Although both male and female adolescents have many reproductive health challenges, the female adolescents have additional burdens that are gender and sex specific. For example, in the year 2011, 24 percent of adolescents 13-19 years were already mothers or pregnant with their first child in Uganda [16]. Even though adolescent pregnancy has been steadily declining (41% in 1995, 31% in 2000, 25% 2006 and 24% in 2011), it is still visibly high [16,17]. Pregnancy among adolescents is important because it is associated with higher morbidity and mortality not only for the mother but also the child. It also has the psycho-social consequences that affect their wellbeing [18-20].In countries such as Ethiopia and Uganda, early marriage often fuels high incidence of complications from pregnancy and delivery [21]. Moreover, a growing number of young people are becoming sexually active before marriage and as a consequence the rate of unplanned pregnancies among this age group, particularly among those with unmet need for contraceptives increases [21,22].The damaging consequences of child bearing at a young age pose health threats to both the adolescent mother and infant. Adolescent sexual activity, within or outside of marriage, can lead to negative reproductive health outcomes [23].

Adolescents are quite explicit about what they want from health-care providers. They value their privacy and identity, and want to make decisions for themselves based on correct information. WHO stipulates a number of elements that stimulate adolescents to seek healthcare.These elements include: confidentiality, provision of required information and services, accepting adolescents as they are, considering and respecting adolescents’ opinions, allowing adolescents to make their own decisions, ensuring that adolescents feel welcome and comfortable, being non-judgmental, and provision of services at a time that adolescents are able to come. In Uganda, girls become sexually active earlier than boys. In 2011, the median age of first sexual relationship for women aged 25 to 49 years was 16.8 years compared with 18.6 years for men [16]. Adolescents are frequently reluctant to seek health services for sexual and reproductive health. Included among the many barriers are judgmental health workers, lack of supplies, equipment, materials and private workspace, and a lack of training for and in understanding of adolescent reproductive needs [24-26]. The policies in Uganda are favourable for adolescent health and development. The main limiting factor is the translation of these policies into practice. Uganda has Adolescent Health Policy Guidelines and Service Standards [27], the National Minimum Healthcare Package which includes sexual reproductive health (SRH) and rights for adolescent [28], and the Health Sector Strategic and Investment Plan (HSSIP), MoH 2010.Recent studies done in the same district contend that there is a need to take a critical assessment of AFS in order to provide appropriate interventions [29] .A survey on female adolescent sexuality in Kenyan schools revealed a high risk of early pregnancy and induced abortion and many had inadequate sexual and reproductive health knowledge [30].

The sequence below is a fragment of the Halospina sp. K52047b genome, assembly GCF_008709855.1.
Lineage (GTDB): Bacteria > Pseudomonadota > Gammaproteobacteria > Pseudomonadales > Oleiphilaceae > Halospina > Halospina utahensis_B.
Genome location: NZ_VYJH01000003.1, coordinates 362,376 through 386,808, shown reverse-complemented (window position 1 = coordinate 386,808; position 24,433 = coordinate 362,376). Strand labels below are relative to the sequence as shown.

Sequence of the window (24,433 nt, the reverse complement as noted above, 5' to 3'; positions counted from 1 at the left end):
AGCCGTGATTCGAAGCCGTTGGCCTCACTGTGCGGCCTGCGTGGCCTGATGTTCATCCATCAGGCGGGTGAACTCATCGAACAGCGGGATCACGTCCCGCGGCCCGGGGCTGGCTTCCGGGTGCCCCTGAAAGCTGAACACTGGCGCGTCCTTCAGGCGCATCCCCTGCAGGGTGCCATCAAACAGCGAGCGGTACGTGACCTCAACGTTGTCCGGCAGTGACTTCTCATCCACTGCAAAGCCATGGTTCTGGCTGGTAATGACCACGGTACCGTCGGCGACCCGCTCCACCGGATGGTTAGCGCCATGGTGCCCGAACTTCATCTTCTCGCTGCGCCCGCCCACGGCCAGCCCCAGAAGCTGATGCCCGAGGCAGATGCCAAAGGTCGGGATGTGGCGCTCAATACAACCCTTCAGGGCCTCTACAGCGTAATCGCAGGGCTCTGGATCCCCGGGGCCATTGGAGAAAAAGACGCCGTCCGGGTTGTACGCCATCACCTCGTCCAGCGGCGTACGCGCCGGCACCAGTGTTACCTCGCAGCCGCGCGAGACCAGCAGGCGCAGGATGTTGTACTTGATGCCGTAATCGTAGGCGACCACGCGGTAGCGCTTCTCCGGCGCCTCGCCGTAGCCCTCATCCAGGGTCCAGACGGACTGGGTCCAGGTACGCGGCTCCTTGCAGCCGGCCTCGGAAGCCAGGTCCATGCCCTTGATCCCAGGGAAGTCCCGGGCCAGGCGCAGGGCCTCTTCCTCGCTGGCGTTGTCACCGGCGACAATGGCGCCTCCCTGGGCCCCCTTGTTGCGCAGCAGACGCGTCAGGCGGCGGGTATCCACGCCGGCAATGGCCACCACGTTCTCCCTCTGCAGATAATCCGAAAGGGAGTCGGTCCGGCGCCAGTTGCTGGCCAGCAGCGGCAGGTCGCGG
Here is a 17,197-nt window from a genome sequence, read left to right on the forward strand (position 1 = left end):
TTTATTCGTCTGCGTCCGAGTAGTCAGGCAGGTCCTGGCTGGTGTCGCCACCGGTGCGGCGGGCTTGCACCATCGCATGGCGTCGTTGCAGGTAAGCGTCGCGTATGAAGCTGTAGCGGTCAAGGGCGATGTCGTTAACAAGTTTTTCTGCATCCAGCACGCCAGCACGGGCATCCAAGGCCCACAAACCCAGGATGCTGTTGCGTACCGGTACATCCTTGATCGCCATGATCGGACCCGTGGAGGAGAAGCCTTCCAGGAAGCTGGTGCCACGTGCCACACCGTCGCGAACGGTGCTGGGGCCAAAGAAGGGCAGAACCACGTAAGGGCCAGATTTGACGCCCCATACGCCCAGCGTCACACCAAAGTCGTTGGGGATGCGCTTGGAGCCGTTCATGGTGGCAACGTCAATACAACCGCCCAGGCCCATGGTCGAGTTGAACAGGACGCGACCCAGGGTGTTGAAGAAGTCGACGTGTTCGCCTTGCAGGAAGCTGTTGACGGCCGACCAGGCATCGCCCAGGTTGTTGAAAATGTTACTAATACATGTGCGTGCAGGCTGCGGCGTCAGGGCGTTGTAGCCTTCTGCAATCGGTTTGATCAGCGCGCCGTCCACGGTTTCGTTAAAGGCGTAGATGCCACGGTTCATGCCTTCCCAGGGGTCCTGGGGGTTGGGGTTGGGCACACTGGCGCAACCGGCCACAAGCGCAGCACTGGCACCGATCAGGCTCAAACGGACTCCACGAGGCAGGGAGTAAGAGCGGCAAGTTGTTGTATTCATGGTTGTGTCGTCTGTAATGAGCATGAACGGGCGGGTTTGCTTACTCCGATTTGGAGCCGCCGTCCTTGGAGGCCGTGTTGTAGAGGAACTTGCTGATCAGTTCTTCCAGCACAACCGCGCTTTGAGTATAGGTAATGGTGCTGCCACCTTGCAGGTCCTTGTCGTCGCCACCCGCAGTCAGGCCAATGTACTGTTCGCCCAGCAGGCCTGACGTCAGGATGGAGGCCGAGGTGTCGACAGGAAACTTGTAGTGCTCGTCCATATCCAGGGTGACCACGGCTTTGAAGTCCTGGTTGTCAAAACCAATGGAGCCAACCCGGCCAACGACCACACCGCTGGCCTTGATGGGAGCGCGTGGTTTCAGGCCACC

While half of Uganda’s population consists of adolescents, adolescent sexual and reproductive health services are limited and do not address the needs of adolescents (HSSIP, 2010). In-spite of the conducive policy environment, the HSSIP, 2010-15 points out that the proportion of health facilities that are adolescent-friendly are only 10% but need to be increased to 75% by 2015. Other targets include reducing adolescent pregnancy rate from 24% to 15% by 2015. The government of Uganda recognises a need to strengthen adolescent sexual and reproductive health services. Some of the ways identified to achieve this would be to: avail updated information education and communication materials on adolescent health and development, integrate and implement adolescent sexual and reproductive health in school health programmes, and increase the number of facilities providing adolescent friendly sexual and reproductive health services. Service providers should be trained and accessible, respect adolescent sexual and reproductive health rights and be non-judgmental. Besides, the facilities themselves should be conveniently located with adequate space to promote adolescent participation in service delivery with a comfortable environment that offers both visual and auditory privacy with gender sensitive sanitation facilities. This study therefore aimed to assess the sexual reproductive health needs of the adolescents and explored their attitudes towards current services available.